I spent yesterday pondering the insanity of a butchered XV1000 ignition system. The previous ponderer had explained that he had fixed the ignition module but just in case he had produced a spare. Actually he broke the spare, for reasons that I cannot establish, but had repaired that also. My mate advised that the broken one was identifiable by the smell, he was right. What the previous ponderer had done was to re solder the legs of a burned out transistor. He hasn’t changed the defective part, just added some solder to the legs to compensate for the burnt pcb. It would seem that his verification of the replacement was limited to size and shape. The box was black, plastic and had the same connectors. Further investigation revealed it had entirely different innards and, here’s the give away, a different part number.
My mission for this week is to understand how we trick the electronics into thinking that the safety loop and all of the other prerequisite conditions are correct and that it can run the engine. Of course we could just connect all the bits but that would probably take longer given the skeleton electrics are installed on a custom machine. Said custom machine looks awesome and has some of the delightful design twists that my mate is known for. When the purchaser wanted the air intakes to come through the fuel tank like snorkels the answer was ‘no problem’. Having cut various parts of the fuel tank away the remainder would have provided a range of twenty miles but looked good getting there. Again no problem we just pipe the original tank to an old fire extinguisher tank under the rear seat. This of course turns gravity from friend to foe in terms of getting the fuel to the engine but beard scratching* recalls that for one year the XV had a fuel pump, hence the current struggle. For me this is a brilliant opportunity to have some fun, not just any fun but biker engineering fun.
You know the way your day is going when the call comes in from some people. When I waved off the proffered can of kronenbourg, from a case that had reached half way by 11:30, the response was “no coffee she has got the hump and I’m not setting foot in the house”. It’s amazing the great ideas a man gets when he is banished to his workshop with nothing but lager for company, in fairness the accidents are not so astounding. Throwing the still hot Mig torch on to the bench and missing, instead hitting the dustbin full of diesel soaking marine parts, always generates a chuckle. There is something about crawling around on the floor with grubby bits of wire and odd bolts that makes you feel part of something. When you see something that you have built or worked on out on the road it instills pride. I have concluded over the years that the pride is inversely proportional to the conditions. Sure I get a smile when I see trains that I have been involved in belting down the track but these were produced in factories. Cars and bikes that I have toiled over in a cold garage with minimal equipment, they generate a real sense of involvement.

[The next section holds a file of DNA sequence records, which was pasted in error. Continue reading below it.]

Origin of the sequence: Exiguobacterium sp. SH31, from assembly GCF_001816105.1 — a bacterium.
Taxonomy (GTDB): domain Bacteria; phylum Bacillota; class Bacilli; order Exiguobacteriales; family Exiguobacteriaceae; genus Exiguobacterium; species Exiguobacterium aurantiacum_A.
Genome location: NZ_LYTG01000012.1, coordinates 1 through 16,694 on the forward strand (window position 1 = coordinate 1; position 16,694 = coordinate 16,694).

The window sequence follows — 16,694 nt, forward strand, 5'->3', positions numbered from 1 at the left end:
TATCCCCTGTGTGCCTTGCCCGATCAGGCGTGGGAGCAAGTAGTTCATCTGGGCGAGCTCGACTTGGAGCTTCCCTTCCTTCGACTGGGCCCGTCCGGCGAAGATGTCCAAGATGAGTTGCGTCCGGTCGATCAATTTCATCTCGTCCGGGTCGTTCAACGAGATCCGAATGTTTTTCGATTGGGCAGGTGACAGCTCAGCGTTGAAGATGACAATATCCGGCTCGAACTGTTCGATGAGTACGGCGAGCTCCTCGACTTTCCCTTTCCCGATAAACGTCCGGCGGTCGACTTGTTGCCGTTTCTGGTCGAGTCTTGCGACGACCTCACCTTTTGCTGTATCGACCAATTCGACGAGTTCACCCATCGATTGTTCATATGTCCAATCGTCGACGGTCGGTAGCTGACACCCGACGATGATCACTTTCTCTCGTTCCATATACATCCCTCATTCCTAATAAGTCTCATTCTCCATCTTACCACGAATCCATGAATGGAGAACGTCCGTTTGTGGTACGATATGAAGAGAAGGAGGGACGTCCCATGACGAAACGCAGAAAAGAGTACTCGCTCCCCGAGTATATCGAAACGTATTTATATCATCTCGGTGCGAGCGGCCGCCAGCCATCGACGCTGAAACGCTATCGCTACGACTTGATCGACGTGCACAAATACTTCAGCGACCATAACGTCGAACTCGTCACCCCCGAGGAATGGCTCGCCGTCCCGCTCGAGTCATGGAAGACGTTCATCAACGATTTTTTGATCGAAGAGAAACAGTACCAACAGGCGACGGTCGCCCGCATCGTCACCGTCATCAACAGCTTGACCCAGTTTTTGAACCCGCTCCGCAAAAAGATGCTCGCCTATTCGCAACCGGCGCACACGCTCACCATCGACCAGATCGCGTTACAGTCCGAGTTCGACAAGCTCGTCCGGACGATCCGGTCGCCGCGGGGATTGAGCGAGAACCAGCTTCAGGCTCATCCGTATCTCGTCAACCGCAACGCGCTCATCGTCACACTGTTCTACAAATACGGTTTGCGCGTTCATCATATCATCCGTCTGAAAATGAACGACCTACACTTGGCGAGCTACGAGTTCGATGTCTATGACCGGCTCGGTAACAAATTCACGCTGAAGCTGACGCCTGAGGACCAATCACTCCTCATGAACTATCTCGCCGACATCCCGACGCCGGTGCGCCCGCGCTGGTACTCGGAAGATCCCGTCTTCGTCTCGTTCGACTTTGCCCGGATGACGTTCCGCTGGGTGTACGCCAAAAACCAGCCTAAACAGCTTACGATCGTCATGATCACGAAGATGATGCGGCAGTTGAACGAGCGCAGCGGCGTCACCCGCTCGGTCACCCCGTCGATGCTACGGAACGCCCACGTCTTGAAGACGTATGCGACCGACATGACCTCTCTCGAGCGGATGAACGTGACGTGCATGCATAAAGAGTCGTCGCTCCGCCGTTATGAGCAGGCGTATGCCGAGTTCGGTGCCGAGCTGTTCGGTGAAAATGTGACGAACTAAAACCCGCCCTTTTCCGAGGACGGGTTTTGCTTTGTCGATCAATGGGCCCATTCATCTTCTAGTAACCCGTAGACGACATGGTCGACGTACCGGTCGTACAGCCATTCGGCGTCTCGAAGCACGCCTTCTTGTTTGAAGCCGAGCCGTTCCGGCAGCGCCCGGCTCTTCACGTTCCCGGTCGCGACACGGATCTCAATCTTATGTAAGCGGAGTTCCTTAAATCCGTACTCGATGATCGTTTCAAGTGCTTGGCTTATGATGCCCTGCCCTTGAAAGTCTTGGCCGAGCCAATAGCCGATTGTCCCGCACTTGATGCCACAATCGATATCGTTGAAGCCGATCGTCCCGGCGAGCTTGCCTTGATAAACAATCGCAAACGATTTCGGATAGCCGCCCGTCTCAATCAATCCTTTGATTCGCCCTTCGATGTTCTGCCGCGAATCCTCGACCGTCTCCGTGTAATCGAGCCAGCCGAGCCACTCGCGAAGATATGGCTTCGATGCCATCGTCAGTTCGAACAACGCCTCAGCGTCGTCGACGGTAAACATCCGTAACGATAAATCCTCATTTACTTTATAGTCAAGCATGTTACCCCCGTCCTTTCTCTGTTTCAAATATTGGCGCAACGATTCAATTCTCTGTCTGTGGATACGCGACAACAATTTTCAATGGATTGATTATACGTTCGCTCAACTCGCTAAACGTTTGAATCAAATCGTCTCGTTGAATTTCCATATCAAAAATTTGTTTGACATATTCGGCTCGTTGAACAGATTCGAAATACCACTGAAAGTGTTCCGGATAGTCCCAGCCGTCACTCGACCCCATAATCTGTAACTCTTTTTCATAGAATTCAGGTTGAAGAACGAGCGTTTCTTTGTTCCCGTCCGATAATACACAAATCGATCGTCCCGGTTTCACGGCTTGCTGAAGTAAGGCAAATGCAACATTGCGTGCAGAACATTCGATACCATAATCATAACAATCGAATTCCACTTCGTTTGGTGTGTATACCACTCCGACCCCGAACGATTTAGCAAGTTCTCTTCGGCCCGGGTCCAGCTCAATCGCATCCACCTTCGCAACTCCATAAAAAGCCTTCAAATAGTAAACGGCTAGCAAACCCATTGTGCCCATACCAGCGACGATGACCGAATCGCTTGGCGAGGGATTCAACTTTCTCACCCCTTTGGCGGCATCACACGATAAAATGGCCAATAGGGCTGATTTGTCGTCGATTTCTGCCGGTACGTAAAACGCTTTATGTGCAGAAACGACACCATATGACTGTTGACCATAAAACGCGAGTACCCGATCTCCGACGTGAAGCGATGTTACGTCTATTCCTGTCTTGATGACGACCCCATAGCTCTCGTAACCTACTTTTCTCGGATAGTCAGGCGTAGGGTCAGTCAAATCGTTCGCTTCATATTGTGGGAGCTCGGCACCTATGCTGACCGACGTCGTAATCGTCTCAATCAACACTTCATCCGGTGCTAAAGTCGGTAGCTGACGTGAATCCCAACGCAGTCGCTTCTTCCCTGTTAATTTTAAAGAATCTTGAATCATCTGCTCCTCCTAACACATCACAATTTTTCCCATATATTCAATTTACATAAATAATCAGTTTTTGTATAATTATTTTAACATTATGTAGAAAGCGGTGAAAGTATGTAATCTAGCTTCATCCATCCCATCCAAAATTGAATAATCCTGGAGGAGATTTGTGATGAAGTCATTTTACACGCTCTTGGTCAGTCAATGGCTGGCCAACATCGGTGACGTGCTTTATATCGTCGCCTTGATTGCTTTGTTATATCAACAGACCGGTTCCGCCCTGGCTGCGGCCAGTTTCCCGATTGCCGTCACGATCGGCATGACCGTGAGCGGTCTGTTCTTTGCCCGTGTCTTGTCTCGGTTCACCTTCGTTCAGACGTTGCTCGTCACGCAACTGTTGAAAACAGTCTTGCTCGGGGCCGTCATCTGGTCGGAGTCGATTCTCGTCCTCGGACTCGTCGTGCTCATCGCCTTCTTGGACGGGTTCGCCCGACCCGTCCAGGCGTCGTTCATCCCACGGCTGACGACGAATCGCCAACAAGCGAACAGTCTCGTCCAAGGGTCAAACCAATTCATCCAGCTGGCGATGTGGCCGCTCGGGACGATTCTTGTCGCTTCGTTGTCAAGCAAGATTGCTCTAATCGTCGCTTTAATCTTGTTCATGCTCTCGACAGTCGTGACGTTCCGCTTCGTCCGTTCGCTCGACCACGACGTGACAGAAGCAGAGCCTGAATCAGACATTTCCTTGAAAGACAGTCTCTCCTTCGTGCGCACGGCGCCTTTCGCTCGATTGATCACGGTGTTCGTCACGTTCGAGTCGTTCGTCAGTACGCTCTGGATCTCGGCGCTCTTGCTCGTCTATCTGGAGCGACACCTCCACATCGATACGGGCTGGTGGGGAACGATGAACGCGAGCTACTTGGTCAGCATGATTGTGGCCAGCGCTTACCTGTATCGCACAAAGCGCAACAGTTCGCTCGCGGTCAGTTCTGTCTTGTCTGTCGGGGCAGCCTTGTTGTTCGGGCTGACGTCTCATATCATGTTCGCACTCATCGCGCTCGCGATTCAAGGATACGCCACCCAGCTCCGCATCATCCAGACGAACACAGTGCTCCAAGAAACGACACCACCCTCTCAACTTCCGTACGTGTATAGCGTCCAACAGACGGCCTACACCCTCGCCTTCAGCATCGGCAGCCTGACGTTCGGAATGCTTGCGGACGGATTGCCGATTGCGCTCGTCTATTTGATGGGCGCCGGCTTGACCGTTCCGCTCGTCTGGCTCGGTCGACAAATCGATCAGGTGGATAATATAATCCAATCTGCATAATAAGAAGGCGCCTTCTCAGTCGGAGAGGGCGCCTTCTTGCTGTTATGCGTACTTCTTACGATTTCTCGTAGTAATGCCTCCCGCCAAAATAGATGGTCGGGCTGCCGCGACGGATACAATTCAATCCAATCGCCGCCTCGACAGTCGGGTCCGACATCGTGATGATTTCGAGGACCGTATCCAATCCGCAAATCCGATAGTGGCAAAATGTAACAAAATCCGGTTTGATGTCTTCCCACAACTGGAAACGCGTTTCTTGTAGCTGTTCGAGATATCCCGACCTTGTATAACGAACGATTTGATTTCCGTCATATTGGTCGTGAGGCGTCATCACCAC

I love the world of grubby jeans and gnarled hands, where anything can be rescued or made from seemingly nothing. This is a world where beds, food and money are actually the simplest gifts and given freely when needed. No scorecard is kept in this world for we all know that good luck is transient and bad luck is fixed by friends. Like some nefarious Peter Pan characters gnarled hands, scars and arthritis are not enough to overcome the youthful mind. We all grow old, but to do so gracefully is a waste of a life.
Bikes are no different to works of art, when you see spectacular customs you know there is one brilliant mind and some mates behind them. My mate has the eye of an artist and a vision that Dali would be proud of, his time management however needs some attention. When I asked how long this project had been there, I have seen it several times over the years, a beard scratch revealed 4-5 years. But then a root around found the design ‘brief’ which was a drunken sketch on a business card, how many people could work from that? To harness brilliance requires the patience to accommodate the character that it resides in, anyone ruled by kronenbourg is going to be fun after all. As I was leaving I was told of another sale a keen buyer but they wanted the headstock changing to lift the front end. Not a major job really, unless you have used one side of the frame as a fuel pipe and the other as a water pipe. I walked away as a beard scratch tried to recall which side the fuel was in, its not hard to work out but the image of man with a grinder scratching his beard and muttering “fuel or water” will stick as a reminder of real men.
*For those unfamiliar with biker beard/chin scratching please do not confuse it with builders actions which are accompanied by a sharp intake of breath. The bikers chin rub was an early predecessor to google and triggers a complex search algorithm within the mind. Never disturb a biker during this process as we have been known to weld unrequested adornments to machines when disturbed